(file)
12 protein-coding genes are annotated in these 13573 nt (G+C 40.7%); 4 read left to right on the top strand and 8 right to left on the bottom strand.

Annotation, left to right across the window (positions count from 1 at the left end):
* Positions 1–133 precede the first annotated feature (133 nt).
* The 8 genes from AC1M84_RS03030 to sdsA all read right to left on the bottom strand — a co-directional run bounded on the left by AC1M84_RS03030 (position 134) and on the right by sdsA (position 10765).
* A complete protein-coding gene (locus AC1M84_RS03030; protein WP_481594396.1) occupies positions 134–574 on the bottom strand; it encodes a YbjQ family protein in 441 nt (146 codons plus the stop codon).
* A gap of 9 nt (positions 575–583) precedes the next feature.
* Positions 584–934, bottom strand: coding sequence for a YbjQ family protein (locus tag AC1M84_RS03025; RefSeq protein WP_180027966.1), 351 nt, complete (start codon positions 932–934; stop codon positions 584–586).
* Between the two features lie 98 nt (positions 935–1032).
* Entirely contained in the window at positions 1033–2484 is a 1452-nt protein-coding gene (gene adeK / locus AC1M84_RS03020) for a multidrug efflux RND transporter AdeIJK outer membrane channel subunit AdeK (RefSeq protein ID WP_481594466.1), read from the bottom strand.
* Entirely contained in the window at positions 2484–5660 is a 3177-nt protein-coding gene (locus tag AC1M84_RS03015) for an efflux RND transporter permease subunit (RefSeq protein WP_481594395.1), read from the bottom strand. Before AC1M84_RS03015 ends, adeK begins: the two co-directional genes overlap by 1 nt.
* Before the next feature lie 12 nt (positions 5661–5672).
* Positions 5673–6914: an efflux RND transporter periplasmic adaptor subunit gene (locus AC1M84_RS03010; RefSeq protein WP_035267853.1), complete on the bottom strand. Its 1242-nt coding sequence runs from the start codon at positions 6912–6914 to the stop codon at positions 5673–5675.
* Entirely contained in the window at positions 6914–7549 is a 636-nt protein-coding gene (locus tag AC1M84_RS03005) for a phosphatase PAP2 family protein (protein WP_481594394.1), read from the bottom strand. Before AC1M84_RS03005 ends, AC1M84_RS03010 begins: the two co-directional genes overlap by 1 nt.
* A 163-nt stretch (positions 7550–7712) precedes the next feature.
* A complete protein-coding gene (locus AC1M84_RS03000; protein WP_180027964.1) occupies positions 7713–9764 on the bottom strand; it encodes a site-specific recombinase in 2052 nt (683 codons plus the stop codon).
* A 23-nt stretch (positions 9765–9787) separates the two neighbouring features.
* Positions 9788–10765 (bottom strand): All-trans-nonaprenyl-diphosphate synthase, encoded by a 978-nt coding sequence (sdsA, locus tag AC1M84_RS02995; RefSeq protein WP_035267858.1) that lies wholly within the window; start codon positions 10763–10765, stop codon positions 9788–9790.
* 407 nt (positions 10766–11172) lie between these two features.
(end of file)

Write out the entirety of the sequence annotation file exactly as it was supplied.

12 protein-coding genes are annotated in these 13573 nt (G+C 40.7%); 4 read left to right on the top strand and 8 right to left on the bottom strand.

Annotation, left to right across the window (positions count from 1 at the left end):
* Positions 1–133 precede the first annotated feature (133 nt).
* The 8 genes from AC1M84_RS03030 to sdsA all read right to left on the bottom strand — a co-directional run bounded on the left by AC1M84_RS03030 (position 134) and on the right by sdsA (position 10765).
* A complete protein-coding gene (locus AC1M84_RS03030; protein WP_481594396.1) occupies positions 134–574 on the bottom strand; it encodes a YbjQ family protein in 441 nt (146 codons plus the stop codon).
* A gap of 9 nt (positions 575–583) precedes the next feature.
* Positions 584–934, bottom strand: coding sequence for a YbjQ family protein (locus tag AC1M84_RS03025; RefSeq protein WP_180027966.1), 351 nt, complete (start codon positions 932–934; stop codon positions 584–586).
* Between the two features lie 98 nt (positions 935–1032).
* Entirely contained in the window at positions 1033–2484 is a 1452-nt protein-coding gene (gene adeK / locus AC1M84_RS03020) for a multidrug efflux RND transporter AdeIJK outer membrane channel subunit AdeK (RefSeq protein ID WP_481594466.1), read from the bottom strand.
* Entirely contained in the window at positions 2484–5660 is a 3177-nt protein-coding gene (locus tag AC1M84_RS03015) for an efflux RND transporter permease subunit (RefSeq protein WP_481594395.1), read from the bottom strand. Before AC1M84_RS03015 ends, adeK begins: the two co-directional genes overlap by 1 nt.
* Before the next feature lie 12 nt (positions 5661–5672).
* Positions 5673–6914: an efflux RND transporter periplasmic adaptor subunit gene (locus AC1M84_RS03010; RefSeq protein WP_035267853.1), complete on the bottom strand. Its 1242-nt coding sequence runs from the start codon at positions 6912–6914 to the stop codon at positions 5673–5675.
* Entirely contained in the window at positions 6914–7549 is a 636-nt protein-coding gene (locus tag AC1M84_RS03005) for a phosphatase PAP2 family protein (protein WP_481594394.1), read from the bottom strand. Before AC1M84_RS03005 ends, AC1M84_RS03010 begins: the two co-directional genes overlap by 1 nt.
* A 163-nt stretch (positions 7550–7712) precedes the next feature.
* A complete protein-coding gene (locus AC1M84_RS03000; protein WP_180027964.1) occupies positions 7713–9764 on the bottom strand; it encodes a site-specific recombinase in 2052 nt (683 codons plus the stop codon).
* A 23-nt stretch (positions 9765–9787) separates the two neighbouring features.
* Positions 9788–10765 (bottom strand): All-trans-nonaprenyl-diphosphate synthase, encoded by a 978-nt coding sequence (sdsA, locus tag AC1M84_RS02995; RefSeq protein WP_035267858.1) that lies wholly within the window; start codon positions 10763–10765, stop codon positions 9788–9790.
* 407 nt (positions 10766–11172) lie between these two features.